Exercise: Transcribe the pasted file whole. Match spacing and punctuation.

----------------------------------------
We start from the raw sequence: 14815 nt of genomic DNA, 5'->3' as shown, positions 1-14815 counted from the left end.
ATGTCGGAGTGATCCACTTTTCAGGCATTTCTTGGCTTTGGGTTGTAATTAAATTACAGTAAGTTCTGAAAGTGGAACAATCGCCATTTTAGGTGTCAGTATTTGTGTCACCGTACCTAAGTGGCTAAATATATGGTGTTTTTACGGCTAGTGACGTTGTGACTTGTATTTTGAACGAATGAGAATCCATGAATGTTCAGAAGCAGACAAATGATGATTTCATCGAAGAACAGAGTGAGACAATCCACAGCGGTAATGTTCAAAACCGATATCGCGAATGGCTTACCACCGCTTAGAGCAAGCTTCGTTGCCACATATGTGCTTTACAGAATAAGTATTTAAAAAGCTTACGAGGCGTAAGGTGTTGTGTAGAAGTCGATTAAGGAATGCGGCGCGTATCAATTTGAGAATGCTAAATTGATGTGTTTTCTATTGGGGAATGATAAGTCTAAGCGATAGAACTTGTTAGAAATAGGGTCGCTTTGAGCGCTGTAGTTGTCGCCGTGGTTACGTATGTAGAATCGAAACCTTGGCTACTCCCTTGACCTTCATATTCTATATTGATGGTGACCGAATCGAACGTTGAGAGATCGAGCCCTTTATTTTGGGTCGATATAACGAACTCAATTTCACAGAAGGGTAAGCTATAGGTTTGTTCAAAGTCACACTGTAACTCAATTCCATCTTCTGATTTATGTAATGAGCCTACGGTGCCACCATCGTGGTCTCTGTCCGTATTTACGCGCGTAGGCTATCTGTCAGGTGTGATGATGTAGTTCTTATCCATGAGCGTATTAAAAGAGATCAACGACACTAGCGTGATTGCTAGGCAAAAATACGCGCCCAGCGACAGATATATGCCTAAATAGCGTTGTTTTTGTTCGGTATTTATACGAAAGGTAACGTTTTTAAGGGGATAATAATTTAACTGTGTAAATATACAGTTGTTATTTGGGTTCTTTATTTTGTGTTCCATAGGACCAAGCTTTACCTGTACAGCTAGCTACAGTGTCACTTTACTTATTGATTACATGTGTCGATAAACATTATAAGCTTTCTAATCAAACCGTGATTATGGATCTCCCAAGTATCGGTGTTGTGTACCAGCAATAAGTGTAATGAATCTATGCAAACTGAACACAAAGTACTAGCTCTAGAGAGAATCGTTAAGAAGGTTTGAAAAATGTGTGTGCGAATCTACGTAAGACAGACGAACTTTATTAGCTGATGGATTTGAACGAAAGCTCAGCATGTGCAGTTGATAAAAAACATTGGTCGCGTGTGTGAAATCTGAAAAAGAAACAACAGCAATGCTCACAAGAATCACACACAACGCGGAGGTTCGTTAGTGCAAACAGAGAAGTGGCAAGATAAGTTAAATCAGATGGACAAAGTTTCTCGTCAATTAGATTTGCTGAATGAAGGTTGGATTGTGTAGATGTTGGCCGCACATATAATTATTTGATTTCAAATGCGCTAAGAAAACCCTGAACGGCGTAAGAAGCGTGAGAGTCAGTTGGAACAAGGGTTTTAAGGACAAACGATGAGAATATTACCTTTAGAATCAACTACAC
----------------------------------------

We start from the raw sequence: 14815 nt of genomic DNA, 5'->3' as shown, positions 1-14815 counted from the left end.
ATGTCGGAGTGATCCACTTTTCAGGCATTTCTTGGCTTTGGGTTGTAATTAAATTACAGTAAGTTCTGAAAGTGGAACAATCGCCATTTTAGGTGTCAGTATTTGTGTCACCGTACCTAAGTGGCTAAATATATGGTGTTTTTACGGCTAGTGACGTTGTGACTTGTATTTTGAACGAATGAGAATCCATGAATGTTCAGAAGCAGACAAATGATGATTTCATCGAAGAACAGAGTGAGACAATCCACAGCGGTAATGTTCAAAACCGATATCGCGAATGGCTTACCACCGCTTAGAGCAAGCTTCGTTGCCACATATGTGCTTTACAGAATAAGTATTTAAAAAGCTTACGAGGCGTAAGGTGTTGTGTAGAAGTCGATTAAGGAATGCGGCGCGTATCAATTTGAGAATGCTAAATTGATGTGTTTTCTATTGGGGAATGATAAGTCTAAGCGATAGAACTTGTTAGAAATAGGGTCGCTTTGAGCGCTGTAGTTGTCGCCGTGGTTACGTATGTAGAATCGAAACCTTGGCTACTCCCTTGACCTTCATATTCTATATTGATGGTGACCGAATCGAACGTTGAGAGATCGAGCCCTTTATTTTGGGTCGATATAACGAACTCAATTTCACAGAAGGGTAAGCTATAGGTTTGTTCAAAGTCACACTGTAACTCAATTCCATCTTCTGATTTATGTAATGAGCCTACGGTGCCACCATCGTGGTCTCTGTCCGTATTTACGCGCGTAGGCTATCTGTCAGGTGTGATGATGTAGTTCTTATCCATGAGCGTATTAAAAGAGATCAACGACACTAGCGTGATTGCTAGGCAAAAATACGCGCCCAGCGACAGATATATGCCTAAATAGCGTTGTTTTTGTTCGGTATTTATACGAAAGGTAACGTTTTTAAGGGGATAATAATTTAACTGTGTAAATATACAGTTGTTATTTGGGTTCTTTATTTTGTGTTCCATAGGACCAAGCTTTACCTGTACAGCTAGCTACAGTGTCACTTTACTTATTGATTACATGTGTCGATAAACATTATAAGCTTTCTAATCAAACCGTGATTATGGATCTCCCAAGTATCGGTGTTGTGTACCAGCAATAAGTGTAATGAATCTATGCAAACTGAACACAAAGTACTAGCTCTAGAGAGAATCGTTAAGAAGGTTTGAAAAATGTGTGTGCGAATCTACGTAAGACAGACGAACTTTATTAGCTGATGGATTTGAACGAAAGCTCAGCATGTGCAGTTGATAAAAAACATTGGTCGCGTGTGTGAAATCTGAAAAAGAAACAACAGCAATGCTCACAAGAATCACACACAACGCGGAGGTTCGTTAGTGCAAACAGAGAAGTGGCAAGATAAGTTAAATCAGATGGACAAAGTTTCTCGTCAATTAGATTTGCTGAATGAAGGTTGGATTGTGTAGATGTTGGCCGCACATATAATTATTTGATTTCAAATGCGCTAAGAAAACCCTGAACGGCGTAAGAAGCGTGAGAGTCAGTTGGAACAAGGGTTTTAAGGACAAACGATGAGAATATTACCTTTAGAATCAACTACAC